Miss world vs. World's Mis

How would you answer this your student’s question? ( as an EFL learner)

“Why we say Miss World and not World’s Miss, and accordingly why we don’t say Light Street, and we say Street light” ?

Adjective before noun, title before noun. Same-same.

Light Street might have a street light on it, though.

Thanks, and what about “World’s Miss”? [ can we say that you’ve answered it when talked about Titles before nouns? ], if so, then it’s OK, but the student wants to know why s/he can’t say World’s Miss meaning the same as Miss World?

Yes: titles before nouns.

Mister Right, not Right’s Mister.
Captain America, not America’s Captain.
Doctor Hibbert, not Hibbert’s Doctor.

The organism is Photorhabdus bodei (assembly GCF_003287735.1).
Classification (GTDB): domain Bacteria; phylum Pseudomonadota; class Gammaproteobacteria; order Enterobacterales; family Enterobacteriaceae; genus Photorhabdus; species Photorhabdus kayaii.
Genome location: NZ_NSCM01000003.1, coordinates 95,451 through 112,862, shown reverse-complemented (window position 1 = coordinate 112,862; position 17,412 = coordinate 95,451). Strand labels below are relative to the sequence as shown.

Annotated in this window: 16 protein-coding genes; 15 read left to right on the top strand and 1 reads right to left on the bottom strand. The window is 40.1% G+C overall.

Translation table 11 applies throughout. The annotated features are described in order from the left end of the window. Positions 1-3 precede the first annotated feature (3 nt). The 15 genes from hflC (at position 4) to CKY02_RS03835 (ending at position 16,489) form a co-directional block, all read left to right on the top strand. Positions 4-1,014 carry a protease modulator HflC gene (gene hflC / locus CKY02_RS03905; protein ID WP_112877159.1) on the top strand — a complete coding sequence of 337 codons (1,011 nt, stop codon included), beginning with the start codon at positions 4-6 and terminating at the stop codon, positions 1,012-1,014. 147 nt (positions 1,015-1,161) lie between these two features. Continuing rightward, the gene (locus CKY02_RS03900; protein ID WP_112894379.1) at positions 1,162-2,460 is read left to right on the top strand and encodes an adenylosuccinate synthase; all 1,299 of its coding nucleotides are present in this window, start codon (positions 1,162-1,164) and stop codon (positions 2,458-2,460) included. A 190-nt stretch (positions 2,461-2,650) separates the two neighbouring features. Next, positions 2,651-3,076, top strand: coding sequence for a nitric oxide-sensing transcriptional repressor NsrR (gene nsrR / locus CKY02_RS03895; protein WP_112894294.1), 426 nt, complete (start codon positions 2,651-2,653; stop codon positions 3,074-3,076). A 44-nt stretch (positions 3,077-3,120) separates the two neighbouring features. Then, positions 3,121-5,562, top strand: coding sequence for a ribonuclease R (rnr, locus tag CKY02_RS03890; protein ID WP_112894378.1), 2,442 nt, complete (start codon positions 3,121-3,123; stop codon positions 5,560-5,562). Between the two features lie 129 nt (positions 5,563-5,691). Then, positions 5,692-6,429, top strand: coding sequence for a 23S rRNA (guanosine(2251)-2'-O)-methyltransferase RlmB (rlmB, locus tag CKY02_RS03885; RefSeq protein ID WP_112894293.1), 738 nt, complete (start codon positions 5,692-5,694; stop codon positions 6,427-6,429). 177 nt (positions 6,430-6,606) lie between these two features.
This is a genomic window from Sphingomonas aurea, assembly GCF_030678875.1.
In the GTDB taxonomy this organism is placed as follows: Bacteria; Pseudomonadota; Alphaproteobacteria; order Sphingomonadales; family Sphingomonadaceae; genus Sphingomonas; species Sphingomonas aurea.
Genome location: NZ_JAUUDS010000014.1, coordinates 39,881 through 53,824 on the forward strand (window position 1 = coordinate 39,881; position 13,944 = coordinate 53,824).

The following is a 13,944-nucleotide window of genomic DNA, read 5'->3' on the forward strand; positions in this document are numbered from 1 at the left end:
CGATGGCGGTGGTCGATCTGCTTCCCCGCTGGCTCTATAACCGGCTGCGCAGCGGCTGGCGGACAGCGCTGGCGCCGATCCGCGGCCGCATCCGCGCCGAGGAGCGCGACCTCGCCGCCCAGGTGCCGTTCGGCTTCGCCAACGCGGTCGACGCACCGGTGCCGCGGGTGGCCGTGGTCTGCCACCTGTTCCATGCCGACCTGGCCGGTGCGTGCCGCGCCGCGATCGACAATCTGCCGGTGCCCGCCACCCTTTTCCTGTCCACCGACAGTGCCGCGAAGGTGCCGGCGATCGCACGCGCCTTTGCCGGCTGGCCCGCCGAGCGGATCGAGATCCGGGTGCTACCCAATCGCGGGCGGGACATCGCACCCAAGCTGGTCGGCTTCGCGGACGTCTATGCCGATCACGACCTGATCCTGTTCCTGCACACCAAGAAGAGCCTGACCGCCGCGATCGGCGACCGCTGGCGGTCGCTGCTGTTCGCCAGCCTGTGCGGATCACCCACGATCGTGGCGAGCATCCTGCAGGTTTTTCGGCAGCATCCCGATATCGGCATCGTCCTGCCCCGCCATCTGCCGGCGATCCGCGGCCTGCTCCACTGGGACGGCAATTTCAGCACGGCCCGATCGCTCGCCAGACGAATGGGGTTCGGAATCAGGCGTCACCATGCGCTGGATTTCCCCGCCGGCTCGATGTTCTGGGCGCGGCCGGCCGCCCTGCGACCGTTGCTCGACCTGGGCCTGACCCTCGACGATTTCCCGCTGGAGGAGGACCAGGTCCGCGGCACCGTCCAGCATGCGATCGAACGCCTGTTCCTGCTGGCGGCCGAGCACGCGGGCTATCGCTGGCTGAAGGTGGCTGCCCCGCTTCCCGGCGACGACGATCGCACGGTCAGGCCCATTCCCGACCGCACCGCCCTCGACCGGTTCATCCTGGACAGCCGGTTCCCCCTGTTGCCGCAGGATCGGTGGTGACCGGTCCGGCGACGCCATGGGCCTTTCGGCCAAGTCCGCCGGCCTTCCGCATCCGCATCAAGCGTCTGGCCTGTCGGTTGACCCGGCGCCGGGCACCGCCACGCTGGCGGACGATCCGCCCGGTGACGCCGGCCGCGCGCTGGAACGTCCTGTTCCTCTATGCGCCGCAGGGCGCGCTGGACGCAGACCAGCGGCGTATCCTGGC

English is generally left-branching for adjectives and adverbs but right-branching for prepositional phrases and other complicated things. A street light is a kind of light, not a kind of street. A road called Light Street is a kind of street. Titles aren’t the most adjective-like of modifiers, but they still go to the left of what they modify. (There’s probably no inherent reason behind that, aside from it’s just the way English does things. In Japanese, which is the textbook example of an exclusively head-last language, honorifics like ‘-san’ follow the noun they modify.)